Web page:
Supreme Court allows federal agents to cut razor wire at US-Mexico border

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Ruling seen as win for Biden administration amid dispute with Texas over ‘inhumane’ fence that has injured migrants.

The United States Supreme Court has ruled that Border Patrol agents may resume cutting a razor wire fence that Texas installed on its border with Mexico to deter migrants and asylum seekers from entering the country.

The 5-4 ruling on Monday was a victory for the administration of US President Joe Biden, issued in the midst of an ongoing legal battle that saw a federal appeals court force agents to stop cutting the fence last month.


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For more than two years, the Republican governor of Texas, Greg Abbott, has sought to bar migrants and asylum seekers from entering the US, unspooling razor wire that extends over 46km (30 miles) of its border with Mexico along the banks of the Rio Grande river and has left people injured and bloodied.

Border control has historically been the legal domain of the federal government. The US Department of Justice argues that the fence has sown chaos, impeding it from carrying out controls along the border.

“Texas’s political stunts, like placing razor wire near the border, simply make it harder and more dangerous for front-line personnel to do their jobs,” White House spokesperson Angelo Fernandez Hernandez said.

Andrew Mahaleris, Abbott’s spokesperson, said the absence of razor wire and other deterrents encourages people to risk unsafe crossings and makes the job of Texas border personnel more difficult.  “This case is ongoing, and Governor Abbott will continue fighting to defend Texas’s property and its constitutional authority to secure the border,” he said.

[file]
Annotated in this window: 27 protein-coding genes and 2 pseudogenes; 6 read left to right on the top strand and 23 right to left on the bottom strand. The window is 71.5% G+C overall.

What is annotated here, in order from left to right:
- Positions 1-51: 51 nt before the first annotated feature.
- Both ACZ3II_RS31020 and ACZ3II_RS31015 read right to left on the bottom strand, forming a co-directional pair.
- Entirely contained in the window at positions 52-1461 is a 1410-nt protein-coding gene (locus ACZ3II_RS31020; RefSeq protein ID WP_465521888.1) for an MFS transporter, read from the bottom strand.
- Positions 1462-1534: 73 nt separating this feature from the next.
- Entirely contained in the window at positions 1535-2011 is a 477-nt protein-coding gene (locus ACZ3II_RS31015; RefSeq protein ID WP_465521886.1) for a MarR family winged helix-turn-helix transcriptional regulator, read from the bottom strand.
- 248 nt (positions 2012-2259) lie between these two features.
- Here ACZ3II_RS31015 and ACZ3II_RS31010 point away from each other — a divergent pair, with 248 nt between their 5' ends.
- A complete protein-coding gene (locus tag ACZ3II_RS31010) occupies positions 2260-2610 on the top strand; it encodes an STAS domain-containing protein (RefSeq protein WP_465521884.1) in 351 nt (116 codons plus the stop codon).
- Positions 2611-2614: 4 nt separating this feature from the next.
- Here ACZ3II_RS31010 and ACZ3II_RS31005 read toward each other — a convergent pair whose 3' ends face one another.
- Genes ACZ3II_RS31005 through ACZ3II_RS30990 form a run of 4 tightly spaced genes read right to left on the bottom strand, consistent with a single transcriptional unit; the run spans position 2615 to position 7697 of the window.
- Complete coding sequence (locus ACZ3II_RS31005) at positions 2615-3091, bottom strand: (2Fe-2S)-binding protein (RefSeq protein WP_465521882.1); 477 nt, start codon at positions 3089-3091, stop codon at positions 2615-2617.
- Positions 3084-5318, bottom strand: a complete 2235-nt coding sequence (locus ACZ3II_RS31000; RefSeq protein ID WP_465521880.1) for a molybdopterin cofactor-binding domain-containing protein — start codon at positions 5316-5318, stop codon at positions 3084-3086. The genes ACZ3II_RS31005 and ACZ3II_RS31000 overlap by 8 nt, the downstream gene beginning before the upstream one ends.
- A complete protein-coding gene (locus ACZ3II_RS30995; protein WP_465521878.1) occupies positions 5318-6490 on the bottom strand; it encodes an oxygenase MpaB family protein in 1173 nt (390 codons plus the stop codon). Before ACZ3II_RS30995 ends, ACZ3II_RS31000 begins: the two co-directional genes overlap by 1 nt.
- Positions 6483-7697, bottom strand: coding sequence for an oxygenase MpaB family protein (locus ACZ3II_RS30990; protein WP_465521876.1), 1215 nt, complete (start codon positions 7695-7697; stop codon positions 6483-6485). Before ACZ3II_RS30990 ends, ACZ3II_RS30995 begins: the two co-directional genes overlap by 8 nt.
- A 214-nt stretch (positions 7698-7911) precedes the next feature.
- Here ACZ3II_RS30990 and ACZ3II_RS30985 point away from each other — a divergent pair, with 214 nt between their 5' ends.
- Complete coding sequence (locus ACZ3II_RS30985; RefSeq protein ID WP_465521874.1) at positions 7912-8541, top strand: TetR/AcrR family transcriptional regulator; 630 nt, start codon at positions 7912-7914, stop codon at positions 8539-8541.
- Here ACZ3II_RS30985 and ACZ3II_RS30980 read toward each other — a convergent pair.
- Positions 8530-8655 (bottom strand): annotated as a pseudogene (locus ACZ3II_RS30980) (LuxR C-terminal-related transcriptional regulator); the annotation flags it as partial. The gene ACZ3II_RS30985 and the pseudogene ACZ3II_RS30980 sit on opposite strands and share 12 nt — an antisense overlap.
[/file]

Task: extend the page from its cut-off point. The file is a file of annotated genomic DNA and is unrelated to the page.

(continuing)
Court battle

The fencing at issue in the dispute was installed on private property along the Rio Grande by the Texas National Guard.

Texas sued the Biden administration in October, asserting that US Customs and Border Protection agents had no right to cut fencing that it said had been erected with the permission of landowners.

In November, US District Judge Alia Moses criticised the administration for failing to stem migration but said the federal government enjoyed “sovereign immunity” protecting it from civil lawsuits and criminal prosecution.

A federal appeals court later granted Texas’s request to block federal agents from  “damaging, destroying or otherwise interfering with” the razor-wire fencing while the case played out.

Lawyers for the Biden administration this year requested it be lifted, arguing there was no indication the wire had stopped migrants from entering the US. They said the new barriers also prevented border agents from monitoring and responding to emergencies.

The fence has been criticised by Mexican officials as a violation of international law.

Texas’s border with Mexico spans 1,930km (1,200 miles) in total.

Operation Lone Star

The fence is part of a wider state effort to take control of Texas’s borders. Operation Lone Star, launched in 2021 with significant public support, pushes the legal boundaries of what a state can do to control immigration.

The operation, which has cost more than $4.5bn so far, also includes a floating barrier installed in the Rio Grande. Democratic legislators Sylvia Garcia and Joaquin Castro, both members of the US Congress from Texas, last year decried the “barbaric” string of buoys, which are linked with “chainsaw devices” to stop crossings.

As the number of people crossing the US-Mexico border continues to surge, the Texas operation has become a flashpoint in immigration policy with critics decrying the “inhumane” measures. Abbott has used the fentanyl crisis to justify his measures, citing a rise in drug smuggling.

While Republicans have criticised the Biden administration for the rising numbers, there is also pressure from within the Democratic Party. Politicians like New York City Mayor Eric Adams are slamming the president for not doing more to address irregular immigration as his city struggles to provide housing and other services for the new arrivals.

Former President Donald Trump, whom Abbot has backed to be the Republican candidate in November’s presidential election, has made immigration a key plank of his bid to retake the White House.

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